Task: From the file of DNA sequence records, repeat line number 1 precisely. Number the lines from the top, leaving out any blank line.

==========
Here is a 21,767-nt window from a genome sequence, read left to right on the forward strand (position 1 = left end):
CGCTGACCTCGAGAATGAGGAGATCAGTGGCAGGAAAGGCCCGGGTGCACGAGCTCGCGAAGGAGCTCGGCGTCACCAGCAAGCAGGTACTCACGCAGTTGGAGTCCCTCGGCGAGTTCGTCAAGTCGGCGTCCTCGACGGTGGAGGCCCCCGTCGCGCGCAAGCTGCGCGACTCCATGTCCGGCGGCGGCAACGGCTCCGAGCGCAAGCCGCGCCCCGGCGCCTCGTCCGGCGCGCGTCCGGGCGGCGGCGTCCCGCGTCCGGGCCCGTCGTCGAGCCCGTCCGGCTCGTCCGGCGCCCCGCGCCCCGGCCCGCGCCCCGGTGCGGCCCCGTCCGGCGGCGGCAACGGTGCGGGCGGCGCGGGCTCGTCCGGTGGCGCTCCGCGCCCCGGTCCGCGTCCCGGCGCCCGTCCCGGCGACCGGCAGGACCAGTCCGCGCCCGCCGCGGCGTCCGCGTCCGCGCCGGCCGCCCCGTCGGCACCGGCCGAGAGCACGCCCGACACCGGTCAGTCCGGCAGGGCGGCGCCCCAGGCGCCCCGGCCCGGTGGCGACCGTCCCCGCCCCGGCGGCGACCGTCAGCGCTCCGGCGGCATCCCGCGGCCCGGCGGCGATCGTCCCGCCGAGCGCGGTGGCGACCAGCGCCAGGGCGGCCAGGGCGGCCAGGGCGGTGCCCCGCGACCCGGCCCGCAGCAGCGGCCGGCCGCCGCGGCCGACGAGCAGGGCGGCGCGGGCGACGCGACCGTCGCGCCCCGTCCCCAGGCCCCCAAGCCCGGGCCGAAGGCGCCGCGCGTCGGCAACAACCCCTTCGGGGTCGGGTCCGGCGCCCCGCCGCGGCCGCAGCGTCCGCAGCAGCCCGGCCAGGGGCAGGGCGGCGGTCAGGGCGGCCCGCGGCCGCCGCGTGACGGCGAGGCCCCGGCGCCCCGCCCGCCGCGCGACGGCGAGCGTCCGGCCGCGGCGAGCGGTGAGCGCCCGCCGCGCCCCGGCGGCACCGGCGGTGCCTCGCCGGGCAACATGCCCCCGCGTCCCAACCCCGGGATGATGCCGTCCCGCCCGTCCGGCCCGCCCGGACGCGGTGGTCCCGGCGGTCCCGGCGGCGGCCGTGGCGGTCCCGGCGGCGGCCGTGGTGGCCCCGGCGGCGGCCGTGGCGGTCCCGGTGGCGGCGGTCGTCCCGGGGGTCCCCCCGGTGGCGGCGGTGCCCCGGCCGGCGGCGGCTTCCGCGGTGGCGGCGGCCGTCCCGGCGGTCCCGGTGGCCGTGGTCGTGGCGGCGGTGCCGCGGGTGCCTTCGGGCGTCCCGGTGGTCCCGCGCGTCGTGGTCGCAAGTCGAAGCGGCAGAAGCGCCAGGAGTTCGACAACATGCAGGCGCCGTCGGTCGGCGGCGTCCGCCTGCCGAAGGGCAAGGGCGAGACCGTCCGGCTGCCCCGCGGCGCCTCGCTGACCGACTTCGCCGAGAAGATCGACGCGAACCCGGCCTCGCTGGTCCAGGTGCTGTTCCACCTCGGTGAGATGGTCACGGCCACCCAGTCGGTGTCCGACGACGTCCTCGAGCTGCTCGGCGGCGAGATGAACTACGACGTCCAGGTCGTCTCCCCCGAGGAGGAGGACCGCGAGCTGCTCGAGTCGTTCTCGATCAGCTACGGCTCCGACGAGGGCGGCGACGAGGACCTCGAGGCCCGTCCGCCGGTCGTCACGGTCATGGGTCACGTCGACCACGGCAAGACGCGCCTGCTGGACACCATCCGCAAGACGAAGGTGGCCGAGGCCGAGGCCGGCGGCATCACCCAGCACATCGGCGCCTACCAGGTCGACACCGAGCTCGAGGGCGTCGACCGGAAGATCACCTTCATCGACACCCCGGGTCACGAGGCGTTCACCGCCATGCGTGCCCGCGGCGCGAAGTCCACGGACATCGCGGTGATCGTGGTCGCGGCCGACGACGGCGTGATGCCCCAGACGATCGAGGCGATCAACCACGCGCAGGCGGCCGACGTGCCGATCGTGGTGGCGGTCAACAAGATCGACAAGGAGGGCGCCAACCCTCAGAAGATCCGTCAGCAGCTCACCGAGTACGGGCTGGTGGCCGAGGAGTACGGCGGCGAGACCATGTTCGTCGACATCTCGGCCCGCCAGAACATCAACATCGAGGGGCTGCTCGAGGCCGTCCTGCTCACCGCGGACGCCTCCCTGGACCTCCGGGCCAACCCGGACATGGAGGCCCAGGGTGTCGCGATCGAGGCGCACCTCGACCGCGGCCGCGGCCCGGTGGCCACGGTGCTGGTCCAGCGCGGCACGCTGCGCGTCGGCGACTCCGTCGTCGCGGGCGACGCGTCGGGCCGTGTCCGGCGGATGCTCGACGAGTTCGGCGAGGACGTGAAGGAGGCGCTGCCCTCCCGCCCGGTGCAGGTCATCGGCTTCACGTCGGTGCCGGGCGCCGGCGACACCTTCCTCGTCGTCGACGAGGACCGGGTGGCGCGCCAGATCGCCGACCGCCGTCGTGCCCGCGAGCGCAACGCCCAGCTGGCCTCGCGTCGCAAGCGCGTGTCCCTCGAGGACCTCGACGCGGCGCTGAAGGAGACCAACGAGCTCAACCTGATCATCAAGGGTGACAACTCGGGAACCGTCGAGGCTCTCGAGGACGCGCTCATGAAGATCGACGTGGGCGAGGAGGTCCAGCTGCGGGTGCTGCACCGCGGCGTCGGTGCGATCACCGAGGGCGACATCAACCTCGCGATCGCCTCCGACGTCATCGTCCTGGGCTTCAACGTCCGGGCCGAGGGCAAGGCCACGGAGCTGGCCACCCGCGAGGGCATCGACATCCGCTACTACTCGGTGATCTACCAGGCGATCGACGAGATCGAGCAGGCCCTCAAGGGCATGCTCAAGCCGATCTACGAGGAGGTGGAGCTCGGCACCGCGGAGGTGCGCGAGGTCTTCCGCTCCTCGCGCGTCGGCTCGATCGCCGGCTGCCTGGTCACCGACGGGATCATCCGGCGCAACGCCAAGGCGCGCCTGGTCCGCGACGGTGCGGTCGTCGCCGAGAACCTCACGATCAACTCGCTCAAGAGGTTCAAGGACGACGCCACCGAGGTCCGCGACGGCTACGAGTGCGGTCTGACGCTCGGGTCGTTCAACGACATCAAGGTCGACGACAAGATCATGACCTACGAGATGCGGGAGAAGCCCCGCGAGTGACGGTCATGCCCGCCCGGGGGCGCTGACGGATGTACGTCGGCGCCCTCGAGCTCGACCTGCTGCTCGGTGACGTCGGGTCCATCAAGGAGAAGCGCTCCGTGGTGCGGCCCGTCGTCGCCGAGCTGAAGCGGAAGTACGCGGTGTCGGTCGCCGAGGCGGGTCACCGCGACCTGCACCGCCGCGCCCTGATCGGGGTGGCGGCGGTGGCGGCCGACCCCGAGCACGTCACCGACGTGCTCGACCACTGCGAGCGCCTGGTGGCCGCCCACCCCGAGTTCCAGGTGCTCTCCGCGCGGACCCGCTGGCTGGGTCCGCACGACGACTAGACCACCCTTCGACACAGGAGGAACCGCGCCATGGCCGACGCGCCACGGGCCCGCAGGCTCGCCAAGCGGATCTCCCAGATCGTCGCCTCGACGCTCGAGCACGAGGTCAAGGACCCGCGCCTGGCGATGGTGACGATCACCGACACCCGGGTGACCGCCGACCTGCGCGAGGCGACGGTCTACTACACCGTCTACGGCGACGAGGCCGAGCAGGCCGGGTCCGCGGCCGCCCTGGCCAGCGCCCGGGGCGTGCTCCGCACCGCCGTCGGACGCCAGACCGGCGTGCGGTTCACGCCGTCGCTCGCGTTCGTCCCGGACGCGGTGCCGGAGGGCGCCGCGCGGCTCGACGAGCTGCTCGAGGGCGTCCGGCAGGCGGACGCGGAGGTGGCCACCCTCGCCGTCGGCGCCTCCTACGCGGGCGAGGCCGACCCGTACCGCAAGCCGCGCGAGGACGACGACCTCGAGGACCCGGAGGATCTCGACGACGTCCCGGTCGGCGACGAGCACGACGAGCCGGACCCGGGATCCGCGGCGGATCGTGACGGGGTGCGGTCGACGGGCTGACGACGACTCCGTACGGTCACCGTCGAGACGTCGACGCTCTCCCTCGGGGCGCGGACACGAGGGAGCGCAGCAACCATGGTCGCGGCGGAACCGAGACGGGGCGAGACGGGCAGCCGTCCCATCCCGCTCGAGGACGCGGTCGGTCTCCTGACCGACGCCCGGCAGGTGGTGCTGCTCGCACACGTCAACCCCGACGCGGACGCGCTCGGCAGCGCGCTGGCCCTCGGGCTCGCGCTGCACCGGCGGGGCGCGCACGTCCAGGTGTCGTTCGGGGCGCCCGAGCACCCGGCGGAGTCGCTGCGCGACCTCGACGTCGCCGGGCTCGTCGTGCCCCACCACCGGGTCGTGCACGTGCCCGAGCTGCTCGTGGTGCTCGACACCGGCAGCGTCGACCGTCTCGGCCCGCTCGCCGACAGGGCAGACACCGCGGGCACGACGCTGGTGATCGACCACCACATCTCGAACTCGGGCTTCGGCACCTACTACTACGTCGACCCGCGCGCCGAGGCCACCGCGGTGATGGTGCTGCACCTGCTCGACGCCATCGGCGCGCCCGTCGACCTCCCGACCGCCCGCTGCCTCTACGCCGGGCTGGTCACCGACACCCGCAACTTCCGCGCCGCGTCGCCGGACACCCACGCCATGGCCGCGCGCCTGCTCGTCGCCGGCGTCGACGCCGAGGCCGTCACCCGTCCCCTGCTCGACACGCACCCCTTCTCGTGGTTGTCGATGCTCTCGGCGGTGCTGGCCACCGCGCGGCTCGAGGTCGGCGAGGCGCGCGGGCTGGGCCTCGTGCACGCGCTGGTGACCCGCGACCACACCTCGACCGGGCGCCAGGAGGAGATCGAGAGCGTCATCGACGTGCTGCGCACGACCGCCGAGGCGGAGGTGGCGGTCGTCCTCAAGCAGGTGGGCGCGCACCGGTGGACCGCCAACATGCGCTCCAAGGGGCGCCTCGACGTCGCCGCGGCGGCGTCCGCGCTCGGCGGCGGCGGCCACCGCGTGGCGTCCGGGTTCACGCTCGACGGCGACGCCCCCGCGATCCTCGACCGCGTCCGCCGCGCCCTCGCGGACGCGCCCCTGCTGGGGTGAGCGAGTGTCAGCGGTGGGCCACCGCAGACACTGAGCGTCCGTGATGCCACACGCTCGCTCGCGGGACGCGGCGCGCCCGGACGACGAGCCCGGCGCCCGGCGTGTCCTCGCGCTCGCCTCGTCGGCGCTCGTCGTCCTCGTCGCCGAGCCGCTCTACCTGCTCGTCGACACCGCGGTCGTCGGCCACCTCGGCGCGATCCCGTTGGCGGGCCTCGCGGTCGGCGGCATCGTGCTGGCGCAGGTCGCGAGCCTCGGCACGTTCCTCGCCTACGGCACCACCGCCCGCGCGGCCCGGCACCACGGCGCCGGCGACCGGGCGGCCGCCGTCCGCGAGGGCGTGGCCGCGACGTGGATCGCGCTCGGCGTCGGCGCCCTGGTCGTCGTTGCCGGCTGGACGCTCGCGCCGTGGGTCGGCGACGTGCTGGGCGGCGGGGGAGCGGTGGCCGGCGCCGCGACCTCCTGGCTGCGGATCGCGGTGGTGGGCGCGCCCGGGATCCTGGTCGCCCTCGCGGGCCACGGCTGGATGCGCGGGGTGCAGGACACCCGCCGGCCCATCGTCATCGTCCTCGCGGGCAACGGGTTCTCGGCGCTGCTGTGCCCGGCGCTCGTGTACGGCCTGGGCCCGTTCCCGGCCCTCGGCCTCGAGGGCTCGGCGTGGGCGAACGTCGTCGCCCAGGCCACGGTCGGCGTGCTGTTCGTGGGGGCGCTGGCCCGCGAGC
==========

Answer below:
Here is a 21,767-nt window from a genome sequence, read left to right on the forward strand (position 1 = left end):